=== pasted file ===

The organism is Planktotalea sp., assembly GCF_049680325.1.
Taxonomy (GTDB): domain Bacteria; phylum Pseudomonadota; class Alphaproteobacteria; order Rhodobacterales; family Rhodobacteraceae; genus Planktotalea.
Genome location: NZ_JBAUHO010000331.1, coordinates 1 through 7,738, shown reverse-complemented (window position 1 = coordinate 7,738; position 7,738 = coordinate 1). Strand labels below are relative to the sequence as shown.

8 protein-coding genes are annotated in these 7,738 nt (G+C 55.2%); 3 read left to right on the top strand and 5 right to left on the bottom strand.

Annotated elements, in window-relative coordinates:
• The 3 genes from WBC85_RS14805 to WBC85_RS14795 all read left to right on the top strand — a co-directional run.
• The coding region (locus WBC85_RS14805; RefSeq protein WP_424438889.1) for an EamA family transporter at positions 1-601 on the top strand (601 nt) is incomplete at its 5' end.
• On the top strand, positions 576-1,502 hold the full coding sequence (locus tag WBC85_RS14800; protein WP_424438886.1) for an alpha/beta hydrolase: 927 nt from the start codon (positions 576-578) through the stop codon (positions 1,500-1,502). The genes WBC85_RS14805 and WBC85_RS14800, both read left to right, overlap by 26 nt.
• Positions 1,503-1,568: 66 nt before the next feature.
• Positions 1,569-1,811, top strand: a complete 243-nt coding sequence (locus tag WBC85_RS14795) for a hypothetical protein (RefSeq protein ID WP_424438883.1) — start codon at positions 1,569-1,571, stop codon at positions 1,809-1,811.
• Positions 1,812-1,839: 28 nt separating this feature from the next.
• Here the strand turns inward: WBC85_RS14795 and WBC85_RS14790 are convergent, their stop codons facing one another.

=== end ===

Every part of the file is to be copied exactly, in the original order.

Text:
The organism is Planktotalea sp., assembly GCF_049680325.1.
Taxonomy (GTDB): domain Bacteria; phylum Pseudomonadota; class Alphaproteobacteria; order Rhodobacterales; family Rhodobacteraceae; genus Planktotalea.
Genome location: NZ_JBAUHO010000331.1, coordinates 1 through 7,738, shown reverse-complemented (window position 1 = coordinate 7,738; position 7,738 = coordinate 1). Strand labels below are relative to the sequence as shown.

8 protein-coding genes are annotated in these 7,738 nt (G+C 55.2%); 3 read left to right on the top strand and 5 right to left on the bottom strand.

Annotated elements, in window-relative coordinates:
• The 3 genes from WBC85_RS14805 to WBC85_RS14795 all read left to right on the top strand — a co-directional run.
• The coding region (locus WBC85_RS14805; RefSeq protein WP_424438889.1) for an EamA family transporter at positions 1-601 on the top strand (601 nt) is incomplete at its 5' end.
• On the top strand, positions 576-1,502 hold the full coding sequence (locus tag WBC85_RS14800; protein WP_424438886.1) for an alpha/beta hydrolase: 927 nt from the start codon (positions 576-578) through the stop codon (positions 1,500-1,502). The genes WBC85_RS14805 and WBC85_RS14800, both read left to right, overlap by 26 nt.
• Positions 1,503-1,568: 66 nt before the next feature.
• Positions 1,569-1,811, top strand: a complete 243-nt coding sequence (locus tag WBC85_RS14795) for a hypothetical protein (RefSeq protein ID WP_424438883.1) — start codon at positions 1,569-1,571, stop codon at positions 1,809-1,811.
• Positions 1,812-1,839: 28 nt separating this feature from the next.
• Here the strand turns inward: WBC85_RS14795 and WBC85_RS14790 are convergent, their stop codons facing one another.